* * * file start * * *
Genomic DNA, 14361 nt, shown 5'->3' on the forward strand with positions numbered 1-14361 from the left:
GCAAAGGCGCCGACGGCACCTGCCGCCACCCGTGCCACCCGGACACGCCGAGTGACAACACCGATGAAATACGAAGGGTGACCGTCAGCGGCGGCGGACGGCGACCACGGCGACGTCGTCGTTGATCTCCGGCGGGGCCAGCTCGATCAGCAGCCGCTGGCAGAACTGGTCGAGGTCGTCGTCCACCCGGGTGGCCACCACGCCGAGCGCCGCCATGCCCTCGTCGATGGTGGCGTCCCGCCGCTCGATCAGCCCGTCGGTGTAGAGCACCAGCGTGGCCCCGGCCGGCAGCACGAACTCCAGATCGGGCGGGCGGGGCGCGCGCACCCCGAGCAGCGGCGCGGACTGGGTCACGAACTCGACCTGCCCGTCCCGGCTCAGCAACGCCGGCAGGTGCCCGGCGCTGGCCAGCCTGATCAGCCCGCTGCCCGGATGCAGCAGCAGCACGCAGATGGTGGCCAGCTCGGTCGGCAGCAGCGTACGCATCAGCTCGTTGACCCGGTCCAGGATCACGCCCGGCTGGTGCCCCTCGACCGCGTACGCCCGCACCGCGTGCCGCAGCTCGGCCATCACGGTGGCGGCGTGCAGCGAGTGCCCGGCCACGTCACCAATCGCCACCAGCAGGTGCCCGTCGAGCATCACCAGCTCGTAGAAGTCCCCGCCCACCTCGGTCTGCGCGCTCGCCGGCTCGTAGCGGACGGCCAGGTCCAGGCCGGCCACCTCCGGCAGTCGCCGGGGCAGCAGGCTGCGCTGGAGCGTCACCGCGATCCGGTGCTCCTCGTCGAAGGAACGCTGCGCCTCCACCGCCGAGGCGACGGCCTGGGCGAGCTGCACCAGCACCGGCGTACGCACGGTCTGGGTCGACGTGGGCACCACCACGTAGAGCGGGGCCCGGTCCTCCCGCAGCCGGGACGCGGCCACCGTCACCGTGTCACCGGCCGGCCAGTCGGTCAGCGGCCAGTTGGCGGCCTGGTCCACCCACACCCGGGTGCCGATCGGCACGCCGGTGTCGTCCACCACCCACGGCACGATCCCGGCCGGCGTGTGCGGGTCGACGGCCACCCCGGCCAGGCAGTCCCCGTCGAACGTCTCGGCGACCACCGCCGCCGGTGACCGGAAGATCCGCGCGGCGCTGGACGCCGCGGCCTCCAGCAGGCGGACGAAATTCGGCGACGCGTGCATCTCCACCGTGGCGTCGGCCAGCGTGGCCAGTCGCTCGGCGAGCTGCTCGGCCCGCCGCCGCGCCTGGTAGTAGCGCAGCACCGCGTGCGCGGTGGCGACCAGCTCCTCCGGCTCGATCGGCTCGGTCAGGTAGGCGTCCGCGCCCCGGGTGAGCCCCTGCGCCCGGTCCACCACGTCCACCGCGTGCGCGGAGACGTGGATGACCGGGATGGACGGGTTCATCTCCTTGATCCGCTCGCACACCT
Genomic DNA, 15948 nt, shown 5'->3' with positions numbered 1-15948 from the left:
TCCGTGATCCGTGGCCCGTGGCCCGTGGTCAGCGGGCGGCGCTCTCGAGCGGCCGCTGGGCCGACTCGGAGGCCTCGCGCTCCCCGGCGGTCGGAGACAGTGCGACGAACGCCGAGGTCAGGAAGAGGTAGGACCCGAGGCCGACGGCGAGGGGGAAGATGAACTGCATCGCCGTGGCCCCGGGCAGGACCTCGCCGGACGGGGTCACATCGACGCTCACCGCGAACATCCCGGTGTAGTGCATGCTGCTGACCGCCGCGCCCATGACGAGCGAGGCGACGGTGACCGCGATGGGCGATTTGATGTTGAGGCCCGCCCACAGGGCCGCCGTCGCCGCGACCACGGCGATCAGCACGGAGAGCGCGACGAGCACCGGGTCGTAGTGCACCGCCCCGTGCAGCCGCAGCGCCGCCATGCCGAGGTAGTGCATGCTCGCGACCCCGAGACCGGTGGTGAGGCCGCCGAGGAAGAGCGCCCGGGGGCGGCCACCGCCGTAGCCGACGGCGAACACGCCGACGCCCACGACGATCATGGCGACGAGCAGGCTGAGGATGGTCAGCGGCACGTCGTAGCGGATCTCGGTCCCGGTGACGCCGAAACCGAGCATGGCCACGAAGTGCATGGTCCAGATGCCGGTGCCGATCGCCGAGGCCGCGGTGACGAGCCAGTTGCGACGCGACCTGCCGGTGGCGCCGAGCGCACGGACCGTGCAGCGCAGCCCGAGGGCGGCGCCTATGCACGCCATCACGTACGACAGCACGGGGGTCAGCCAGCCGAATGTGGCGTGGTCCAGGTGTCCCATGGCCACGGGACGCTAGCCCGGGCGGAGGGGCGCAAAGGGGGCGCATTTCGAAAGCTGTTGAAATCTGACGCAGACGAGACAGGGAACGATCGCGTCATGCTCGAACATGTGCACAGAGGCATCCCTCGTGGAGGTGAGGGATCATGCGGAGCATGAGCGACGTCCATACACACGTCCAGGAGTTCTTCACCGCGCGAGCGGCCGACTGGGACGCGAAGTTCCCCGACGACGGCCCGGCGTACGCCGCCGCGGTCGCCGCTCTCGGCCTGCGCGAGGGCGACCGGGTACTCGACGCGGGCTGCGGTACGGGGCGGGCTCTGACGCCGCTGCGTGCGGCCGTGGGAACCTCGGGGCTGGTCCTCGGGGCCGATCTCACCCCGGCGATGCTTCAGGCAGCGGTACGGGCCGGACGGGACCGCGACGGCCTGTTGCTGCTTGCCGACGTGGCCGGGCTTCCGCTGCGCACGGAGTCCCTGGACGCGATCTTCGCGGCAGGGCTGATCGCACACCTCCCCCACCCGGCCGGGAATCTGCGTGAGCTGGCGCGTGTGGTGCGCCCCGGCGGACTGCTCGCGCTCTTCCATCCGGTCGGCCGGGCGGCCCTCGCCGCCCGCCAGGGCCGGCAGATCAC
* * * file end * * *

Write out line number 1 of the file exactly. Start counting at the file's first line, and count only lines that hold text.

Genomic DNA, 14361 nt, shown 5'->3' on the forward strand with positions numbered 1-14361 from the left: